Published on: October 24, 2015
by Ann Brenoff for Huffington Post:
Can’t think of the word on the tip of your tongue? Regularly misplace your car keys or waste time hunting for your reading glasses only to find them on top of your head?
You aren’t alone. By around age 50, most people notice that they are becoming forgetful. Whether you call it “senior moments” or “brain fog,” it pretty much happens to us all. Here are seven ways to beat forgetfulness.
1. Be wary of doorways.
Research form the University of Notre Dame found that the act of passing through a doorway can cause memory lapses. Entering or exiting through a doorway serves as an “event boundary” in our minds. It’s probably already happened to you. You are wrapping gifts on the dining room table and walk into the kitchen to get a pair of scissors, but once you get there you can’t remember what you came into the kitchen for. Because the decision to get the scissors was made in the dining room, it still lives in the dining room. Make sense?
While living in a home with no doorways could be a bit problematic, it des make the case for more open living spaces in retirement homes.i
2. Technology is your BFF.
Like all best friends, sometimes it may frustrate you. But technology can be good for helping you remember things. You can use it to set calendar reminders, incorporate your grocery list into a note on your phone and to set the alarm function to remind you to move the clothes from the washer to the dryer. You can put all your contacts’ information in one place, set reminders for friends’ birthdays, keep your recipes together and ping yourself reminders to pick up the dry cleaning, stop at the post office or feed the parking meter while waiting for the doctor to see you.
3. Technology is your BFF, part 2.
Use your cellphone camera to snap a photo of which row you parked in at the mall. It beats walking around aimlessly while you search for your car. Plus, asking the mall security cop for a ride in his little golf cart is seriously embarrassing and nobody has ever told you whether you’re supposed to tip him after.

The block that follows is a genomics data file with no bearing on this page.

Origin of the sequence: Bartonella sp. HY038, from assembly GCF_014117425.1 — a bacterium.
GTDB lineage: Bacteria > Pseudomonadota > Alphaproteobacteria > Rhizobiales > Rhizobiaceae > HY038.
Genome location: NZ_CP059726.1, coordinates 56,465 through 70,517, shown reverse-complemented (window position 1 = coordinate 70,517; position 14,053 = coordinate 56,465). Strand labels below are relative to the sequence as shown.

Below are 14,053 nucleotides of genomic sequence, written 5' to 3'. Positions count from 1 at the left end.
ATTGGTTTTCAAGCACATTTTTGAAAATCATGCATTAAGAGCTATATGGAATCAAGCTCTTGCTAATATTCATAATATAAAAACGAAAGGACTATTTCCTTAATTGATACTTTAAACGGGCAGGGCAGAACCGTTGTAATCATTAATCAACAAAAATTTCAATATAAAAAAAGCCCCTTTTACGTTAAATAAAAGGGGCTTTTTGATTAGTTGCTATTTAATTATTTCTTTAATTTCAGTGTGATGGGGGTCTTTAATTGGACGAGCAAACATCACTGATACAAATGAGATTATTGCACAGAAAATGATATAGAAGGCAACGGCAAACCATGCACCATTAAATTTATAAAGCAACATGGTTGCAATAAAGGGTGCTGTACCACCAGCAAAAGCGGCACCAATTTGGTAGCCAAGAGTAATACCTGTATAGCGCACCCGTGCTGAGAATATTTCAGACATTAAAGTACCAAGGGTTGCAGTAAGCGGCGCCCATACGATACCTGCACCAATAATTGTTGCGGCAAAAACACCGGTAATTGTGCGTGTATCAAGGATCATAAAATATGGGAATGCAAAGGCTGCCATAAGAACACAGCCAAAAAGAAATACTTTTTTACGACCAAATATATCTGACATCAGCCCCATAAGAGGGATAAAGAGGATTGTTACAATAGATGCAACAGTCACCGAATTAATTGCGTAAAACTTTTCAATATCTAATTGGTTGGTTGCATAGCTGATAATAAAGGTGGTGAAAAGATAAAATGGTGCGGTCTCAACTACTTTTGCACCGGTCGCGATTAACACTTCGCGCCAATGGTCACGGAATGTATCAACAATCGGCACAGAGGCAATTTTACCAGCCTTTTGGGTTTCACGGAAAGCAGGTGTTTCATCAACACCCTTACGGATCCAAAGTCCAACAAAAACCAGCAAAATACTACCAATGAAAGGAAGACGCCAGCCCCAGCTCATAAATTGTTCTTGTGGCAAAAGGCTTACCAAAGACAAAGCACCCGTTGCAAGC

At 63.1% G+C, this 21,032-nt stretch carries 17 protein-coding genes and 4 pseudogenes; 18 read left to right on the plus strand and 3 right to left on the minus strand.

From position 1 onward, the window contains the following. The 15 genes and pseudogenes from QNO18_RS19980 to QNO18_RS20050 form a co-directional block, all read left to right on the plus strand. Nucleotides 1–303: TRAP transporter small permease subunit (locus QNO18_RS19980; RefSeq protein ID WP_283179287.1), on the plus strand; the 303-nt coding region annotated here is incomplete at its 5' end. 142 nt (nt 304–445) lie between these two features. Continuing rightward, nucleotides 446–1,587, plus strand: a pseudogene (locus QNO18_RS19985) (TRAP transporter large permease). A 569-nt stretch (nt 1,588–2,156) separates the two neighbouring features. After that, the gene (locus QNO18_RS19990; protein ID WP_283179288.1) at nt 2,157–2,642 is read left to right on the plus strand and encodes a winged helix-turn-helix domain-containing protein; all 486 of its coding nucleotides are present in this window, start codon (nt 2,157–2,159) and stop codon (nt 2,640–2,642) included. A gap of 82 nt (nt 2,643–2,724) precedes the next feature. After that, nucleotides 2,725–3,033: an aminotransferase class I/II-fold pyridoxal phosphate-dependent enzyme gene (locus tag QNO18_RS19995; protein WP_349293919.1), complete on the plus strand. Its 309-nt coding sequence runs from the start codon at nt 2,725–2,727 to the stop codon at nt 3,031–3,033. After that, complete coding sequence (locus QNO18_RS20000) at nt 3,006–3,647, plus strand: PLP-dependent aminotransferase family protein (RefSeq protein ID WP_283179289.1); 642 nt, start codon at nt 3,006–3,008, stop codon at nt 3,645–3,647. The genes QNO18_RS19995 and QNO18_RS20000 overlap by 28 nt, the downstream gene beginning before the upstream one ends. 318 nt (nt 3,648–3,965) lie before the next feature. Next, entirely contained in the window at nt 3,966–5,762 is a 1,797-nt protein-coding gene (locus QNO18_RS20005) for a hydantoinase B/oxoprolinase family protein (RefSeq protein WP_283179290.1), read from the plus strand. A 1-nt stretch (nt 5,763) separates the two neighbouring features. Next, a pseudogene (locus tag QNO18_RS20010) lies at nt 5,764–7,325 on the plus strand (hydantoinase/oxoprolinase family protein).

4. Technology is your BFF, part 3.
About now you’re thinking, “Great, but what I lose most often is my phone, so what good is technology if I can’t find my phone?” Aha! The Tile to the rescue — a tiny Bluetooth tracker that helps find your lost stuff.
5. Get a labeled pillbox.
Sometimes we just go on autopilot, especially when the task is one we repeat daily. Forgetting whether you took your morning pills is a thing that happens — sometimes a lot. It leaves you with the dilemma of doubling up on your daily medications or risk having skipped them altogether. There’s no good solution to that one, but a labeled pill box with the days of the week will help to end this misery.
6. Use a GPS system.
There are plenty of good apps to remind you how to get where you are going. Even those of us who were directionally challenged before our brains went mushy are finding peace and happiness with GPS apps on our phones. It’s even helpful on the familiar routes to have a voice wake you from your daydream to say that your exit is coming up.
7. Relax knowing this isn’t dementia or Alzheimer’s.
Dementia and Alzheimer’s disease are very different animals from the absent-mindedness that we call senior moments. A senior moment is when you think that Tuesday is Monday when Monday was a holiday. Dementia is when you walk around the block where you lived for 20 years and don’t remember which house is yours.
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